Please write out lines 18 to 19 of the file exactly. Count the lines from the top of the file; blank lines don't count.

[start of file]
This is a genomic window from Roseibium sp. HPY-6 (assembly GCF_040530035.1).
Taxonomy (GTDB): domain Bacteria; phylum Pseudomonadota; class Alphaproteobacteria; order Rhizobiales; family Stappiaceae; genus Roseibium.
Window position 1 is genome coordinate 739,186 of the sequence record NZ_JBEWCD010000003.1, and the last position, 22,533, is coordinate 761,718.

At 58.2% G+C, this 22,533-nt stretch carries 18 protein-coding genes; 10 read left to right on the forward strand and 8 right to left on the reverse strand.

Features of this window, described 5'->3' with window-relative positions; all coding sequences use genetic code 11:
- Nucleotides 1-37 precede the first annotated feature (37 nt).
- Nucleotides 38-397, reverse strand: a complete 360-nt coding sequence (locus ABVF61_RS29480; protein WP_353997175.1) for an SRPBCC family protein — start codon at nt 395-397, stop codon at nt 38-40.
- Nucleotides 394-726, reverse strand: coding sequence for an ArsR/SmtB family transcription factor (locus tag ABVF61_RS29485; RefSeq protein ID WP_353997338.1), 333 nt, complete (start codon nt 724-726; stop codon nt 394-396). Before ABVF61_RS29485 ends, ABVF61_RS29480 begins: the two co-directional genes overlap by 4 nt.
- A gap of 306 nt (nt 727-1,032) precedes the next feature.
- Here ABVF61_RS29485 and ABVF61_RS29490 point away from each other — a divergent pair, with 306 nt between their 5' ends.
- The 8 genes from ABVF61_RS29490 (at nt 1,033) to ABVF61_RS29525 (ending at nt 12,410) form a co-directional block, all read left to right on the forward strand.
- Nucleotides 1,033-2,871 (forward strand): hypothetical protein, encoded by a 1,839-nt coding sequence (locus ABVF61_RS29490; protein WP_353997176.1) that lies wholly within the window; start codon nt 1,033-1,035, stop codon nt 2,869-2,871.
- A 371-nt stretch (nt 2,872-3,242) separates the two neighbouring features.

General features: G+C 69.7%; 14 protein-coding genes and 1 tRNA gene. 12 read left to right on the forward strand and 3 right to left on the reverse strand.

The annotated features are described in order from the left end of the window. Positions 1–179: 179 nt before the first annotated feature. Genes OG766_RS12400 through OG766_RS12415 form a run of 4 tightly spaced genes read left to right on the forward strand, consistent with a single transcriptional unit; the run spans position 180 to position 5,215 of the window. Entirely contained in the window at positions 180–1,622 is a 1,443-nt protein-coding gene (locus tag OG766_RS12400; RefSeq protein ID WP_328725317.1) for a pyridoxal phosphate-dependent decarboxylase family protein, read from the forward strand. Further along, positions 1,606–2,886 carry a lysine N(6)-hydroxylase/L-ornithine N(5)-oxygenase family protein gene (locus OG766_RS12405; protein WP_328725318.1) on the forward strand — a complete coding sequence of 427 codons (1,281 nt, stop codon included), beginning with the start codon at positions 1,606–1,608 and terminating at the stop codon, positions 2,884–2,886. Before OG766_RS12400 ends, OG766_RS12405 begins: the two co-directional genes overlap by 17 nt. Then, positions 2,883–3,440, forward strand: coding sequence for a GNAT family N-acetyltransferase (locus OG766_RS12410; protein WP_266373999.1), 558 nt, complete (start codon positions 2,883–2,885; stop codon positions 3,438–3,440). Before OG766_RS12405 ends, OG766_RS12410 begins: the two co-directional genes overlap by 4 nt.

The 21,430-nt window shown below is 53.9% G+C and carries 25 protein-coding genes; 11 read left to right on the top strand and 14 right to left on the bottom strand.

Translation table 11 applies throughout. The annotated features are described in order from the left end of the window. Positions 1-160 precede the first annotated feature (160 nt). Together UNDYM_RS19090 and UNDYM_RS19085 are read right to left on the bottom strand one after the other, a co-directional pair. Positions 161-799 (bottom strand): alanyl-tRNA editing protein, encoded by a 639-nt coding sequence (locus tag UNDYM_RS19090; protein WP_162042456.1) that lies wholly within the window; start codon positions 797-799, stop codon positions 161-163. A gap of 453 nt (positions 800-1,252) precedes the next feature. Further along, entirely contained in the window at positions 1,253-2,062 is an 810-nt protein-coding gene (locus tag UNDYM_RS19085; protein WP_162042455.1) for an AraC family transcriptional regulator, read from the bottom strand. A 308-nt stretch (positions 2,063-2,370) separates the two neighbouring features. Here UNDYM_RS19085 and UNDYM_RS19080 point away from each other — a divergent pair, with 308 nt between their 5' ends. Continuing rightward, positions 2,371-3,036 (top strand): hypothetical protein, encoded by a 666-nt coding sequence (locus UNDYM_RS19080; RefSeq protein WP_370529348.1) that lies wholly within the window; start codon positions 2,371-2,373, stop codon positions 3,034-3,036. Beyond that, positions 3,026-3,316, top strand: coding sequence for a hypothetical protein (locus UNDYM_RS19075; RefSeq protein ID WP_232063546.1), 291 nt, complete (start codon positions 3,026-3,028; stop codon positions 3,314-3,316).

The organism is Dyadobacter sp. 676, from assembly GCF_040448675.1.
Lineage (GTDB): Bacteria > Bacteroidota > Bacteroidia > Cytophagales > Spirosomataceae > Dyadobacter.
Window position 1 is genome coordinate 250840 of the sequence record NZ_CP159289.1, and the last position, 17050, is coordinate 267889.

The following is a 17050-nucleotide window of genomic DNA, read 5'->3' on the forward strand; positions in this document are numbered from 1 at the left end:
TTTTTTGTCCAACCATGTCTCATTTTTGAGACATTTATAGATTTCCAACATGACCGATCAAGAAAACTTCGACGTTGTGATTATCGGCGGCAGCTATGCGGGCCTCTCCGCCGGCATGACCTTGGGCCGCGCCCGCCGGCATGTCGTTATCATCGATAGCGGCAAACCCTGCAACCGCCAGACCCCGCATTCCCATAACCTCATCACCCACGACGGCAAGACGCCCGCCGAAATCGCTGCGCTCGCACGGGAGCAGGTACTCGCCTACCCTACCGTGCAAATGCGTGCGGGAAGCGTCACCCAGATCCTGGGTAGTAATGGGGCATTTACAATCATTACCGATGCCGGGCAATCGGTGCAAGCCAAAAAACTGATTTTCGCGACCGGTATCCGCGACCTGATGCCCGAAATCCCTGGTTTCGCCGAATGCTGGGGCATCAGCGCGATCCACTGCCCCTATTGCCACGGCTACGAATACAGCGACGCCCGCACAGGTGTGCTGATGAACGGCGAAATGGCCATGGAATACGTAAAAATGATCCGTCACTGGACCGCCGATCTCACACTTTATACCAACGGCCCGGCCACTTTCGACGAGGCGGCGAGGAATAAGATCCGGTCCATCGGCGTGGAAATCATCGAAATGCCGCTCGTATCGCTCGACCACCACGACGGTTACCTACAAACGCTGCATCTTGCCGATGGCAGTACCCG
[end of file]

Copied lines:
The organism is Dyadobacter sp. 676, from assembly GCF_040448675.1.
Lineage (GTDB): Bacteria > Bacteroidota > Bacteroidia > Cytophagales > Spirosomataceae > Dyadobacter.